Potable Water – What is potable water? Potable water is water that has been treated and tested as safe for human consumption, otherwise known as drinking water. This includes tap water, bottled water, filtered water, and any other water considered safe for drinking and food preparation. This does not necessarily mean the water is “healthy” as that is an entirely different subject with many different opinions involved, but rather that the water is safe for consumption. Potable water can be further broken down into various types of drinking water.

Purified Water – What does purified water mean? Purified water can mean a lot of things but usually indicates that any contaminants have been filtered out and the water is safe to drink. Tap water can be considered Purified water as it has been filtered and treated for bacteria by the water district, although it still contains some residual chlorine and chloramines from treatment and in the United States often contains Fluoride. Some people prefer to further filter out those chemicals and then consider the water to be purified.

Seawater – Can you get seawater from an ocean? Yes, seawater Is water that originates from an ocean or a sea and typically has a salinity of 3.5%.

Soft Water – Soft water is water that has less than 60 mg/l of dissolved minerals in it according to the USGS. To learn about the different methods of softening water please see our blog: Water Softening Systems and The History of Water Softeners.

Sparkling Water – How do we end up with Sparkling Water? Sparkling Water is a man-made creation and is water that has been carbonated with CO2 to make it bubbly. You might be more familiar with the name carbonated water. Much like a soda or champagne the water “sparkles” in the glass. The water itself could be filtered tap water, very specifically sourced mineral or spring water, and everything in between. What sets Sparkling Water apart from the rest is simply the bubbles.

Springwater – What is Springwater? Springwater starts off as groundwater but is unique because it has been pushed back to the surface to form a puddle or Spring. Springwater is typically safe to drink because it has been filtered naturally as it is pushed up through the ground, barring any contamination on the surface of course. Spring Water is one of most popular types of drinking water because of its fresh clean taste.

Tap Water – The most available and lowest cost drinking water across the USA comes straight from the tap. Although there are plenty of people who don’t prefer tap water due to taste and particular health concerns, tap water is safe to drink across most of the United States as it is closely regulated. Often a simple filter is used to remove things like residual chlorine to improve tap water flavor. Tap water sources vary depending on region and typically include both well and surface water sources.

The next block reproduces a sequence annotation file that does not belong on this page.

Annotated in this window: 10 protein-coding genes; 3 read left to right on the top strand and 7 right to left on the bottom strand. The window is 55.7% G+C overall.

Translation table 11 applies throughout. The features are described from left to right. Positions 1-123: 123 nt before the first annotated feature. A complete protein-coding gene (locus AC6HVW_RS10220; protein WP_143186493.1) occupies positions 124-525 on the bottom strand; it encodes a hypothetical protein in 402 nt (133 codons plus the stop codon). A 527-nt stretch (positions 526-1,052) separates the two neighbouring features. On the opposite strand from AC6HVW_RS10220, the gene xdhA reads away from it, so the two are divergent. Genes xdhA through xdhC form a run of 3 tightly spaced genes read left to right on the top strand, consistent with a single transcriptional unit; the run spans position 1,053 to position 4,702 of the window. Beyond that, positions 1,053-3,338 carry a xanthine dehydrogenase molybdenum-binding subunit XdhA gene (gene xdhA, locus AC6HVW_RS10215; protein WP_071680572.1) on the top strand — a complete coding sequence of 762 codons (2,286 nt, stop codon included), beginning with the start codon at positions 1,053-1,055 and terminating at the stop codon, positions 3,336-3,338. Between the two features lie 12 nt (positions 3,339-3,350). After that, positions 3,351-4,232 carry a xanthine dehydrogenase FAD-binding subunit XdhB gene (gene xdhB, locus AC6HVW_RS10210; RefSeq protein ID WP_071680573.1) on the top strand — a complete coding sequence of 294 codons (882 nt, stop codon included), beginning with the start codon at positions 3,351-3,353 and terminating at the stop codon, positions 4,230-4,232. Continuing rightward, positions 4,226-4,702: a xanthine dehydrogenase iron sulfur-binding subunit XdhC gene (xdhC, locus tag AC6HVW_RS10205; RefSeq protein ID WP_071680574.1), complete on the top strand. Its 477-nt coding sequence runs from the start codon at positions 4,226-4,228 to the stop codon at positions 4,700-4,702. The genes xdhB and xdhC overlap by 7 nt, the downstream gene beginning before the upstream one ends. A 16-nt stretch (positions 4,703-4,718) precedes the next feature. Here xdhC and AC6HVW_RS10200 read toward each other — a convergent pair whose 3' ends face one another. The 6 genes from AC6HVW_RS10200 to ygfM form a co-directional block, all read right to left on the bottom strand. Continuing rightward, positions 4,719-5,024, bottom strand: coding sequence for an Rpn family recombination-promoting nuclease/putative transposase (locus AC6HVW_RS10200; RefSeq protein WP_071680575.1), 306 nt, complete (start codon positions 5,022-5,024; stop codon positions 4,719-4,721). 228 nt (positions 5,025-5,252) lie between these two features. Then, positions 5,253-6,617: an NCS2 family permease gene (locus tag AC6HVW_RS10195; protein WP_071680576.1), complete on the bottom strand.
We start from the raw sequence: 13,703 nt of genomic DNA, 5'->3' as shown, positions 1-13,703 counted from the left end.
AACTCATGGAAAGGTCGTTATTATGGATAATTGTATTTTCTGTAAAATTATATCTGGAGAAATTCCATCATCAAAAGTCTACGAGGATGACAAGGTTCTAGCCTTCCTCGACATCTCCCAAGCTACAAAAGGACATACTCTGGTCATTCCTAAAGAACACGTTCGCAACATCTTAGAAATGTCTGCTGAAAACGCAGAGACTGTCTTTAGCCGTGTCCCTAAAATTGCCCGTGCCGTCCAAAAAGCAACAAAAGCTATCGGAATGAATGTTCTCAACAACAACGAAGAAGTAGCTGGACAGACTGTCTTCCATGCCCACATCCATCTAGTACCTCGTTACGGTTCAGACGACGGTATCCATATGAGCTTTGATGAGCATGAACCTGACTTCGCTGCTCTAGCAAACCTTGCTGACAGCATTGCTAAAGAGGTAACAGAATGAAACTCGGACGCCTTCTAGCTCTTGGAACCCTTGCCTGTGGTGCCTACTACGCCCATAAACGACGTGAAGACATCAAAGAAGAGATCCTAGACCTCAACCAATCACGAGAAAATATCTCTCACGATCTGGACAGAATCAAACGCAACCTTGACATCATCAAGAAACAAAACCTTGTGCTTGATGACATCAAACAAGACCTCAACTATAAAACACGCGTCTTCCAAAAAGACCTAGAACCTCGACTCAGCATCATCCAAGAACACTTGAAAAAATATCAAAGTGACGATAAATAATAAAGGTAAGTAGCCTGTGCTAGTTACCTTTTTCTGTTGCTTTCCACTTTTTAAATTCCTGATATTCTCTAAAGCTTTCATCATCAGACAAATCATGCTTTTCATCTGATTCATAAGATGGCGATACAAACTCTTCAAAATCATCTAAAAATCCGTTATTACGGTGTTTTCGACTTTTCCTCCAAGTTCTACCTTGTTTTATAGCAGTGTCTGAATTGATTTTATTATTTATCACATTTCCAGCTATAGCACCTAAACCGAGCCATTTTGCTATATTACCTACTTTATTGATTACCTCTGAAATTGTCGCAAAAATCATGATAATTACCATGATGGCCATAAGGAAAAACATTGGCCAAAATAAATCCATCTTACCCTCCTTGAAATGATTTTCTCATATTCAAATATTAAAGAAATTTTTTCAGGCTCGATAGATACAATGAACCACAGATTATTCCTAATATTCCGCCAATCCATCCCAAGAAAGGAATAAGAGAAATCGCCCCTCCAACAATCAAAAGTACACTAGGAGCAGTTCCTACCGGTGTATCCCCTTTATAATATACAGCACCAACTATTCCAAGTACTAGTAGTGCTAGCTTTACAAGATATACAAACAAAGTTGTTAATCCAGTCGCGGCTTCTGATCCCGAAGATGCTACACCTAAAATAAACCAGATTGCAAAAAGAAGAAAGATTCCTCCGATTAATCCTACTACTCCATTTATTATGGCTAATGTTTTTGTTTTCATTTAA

Wastewater – What is wastewater? Wastewater comes from many sources with the majority coming from post-human usage like sewage. Wastewater is considered waste when it has become contaminated with, excrement, chemicals, and other pollutants. Wastewater typically requires treatment to become usable again.

Well Water – What is well water? Well water is water that is sourced from underground via a well. Wells can vary from shallow surface wells to deep wells that source water from aquifers (underground lakes). Large municipal wells supply water that is treated and delivered to customers via the tap, but smaller private wells are common in many areas and can even be untreated. Using untreated well water can be risky as many groundwater sources have become contaminated with various chemicals and bacteria. Private well owners must test their water periodically to ensure it is safe to drink as is or needs additional treatment first. Aside from contamination the natural qualities of well water can vary drastically depending on location due to local geology. As the water slowly filters through the earth to the aquifer it picks up various minerals along the way. For example, in the Pacific Northwest, we have naturally soft water (little mineral content) where areas such as Utah have very hard water (high mineral content) due to filtering through soft limestone rather than hard granite.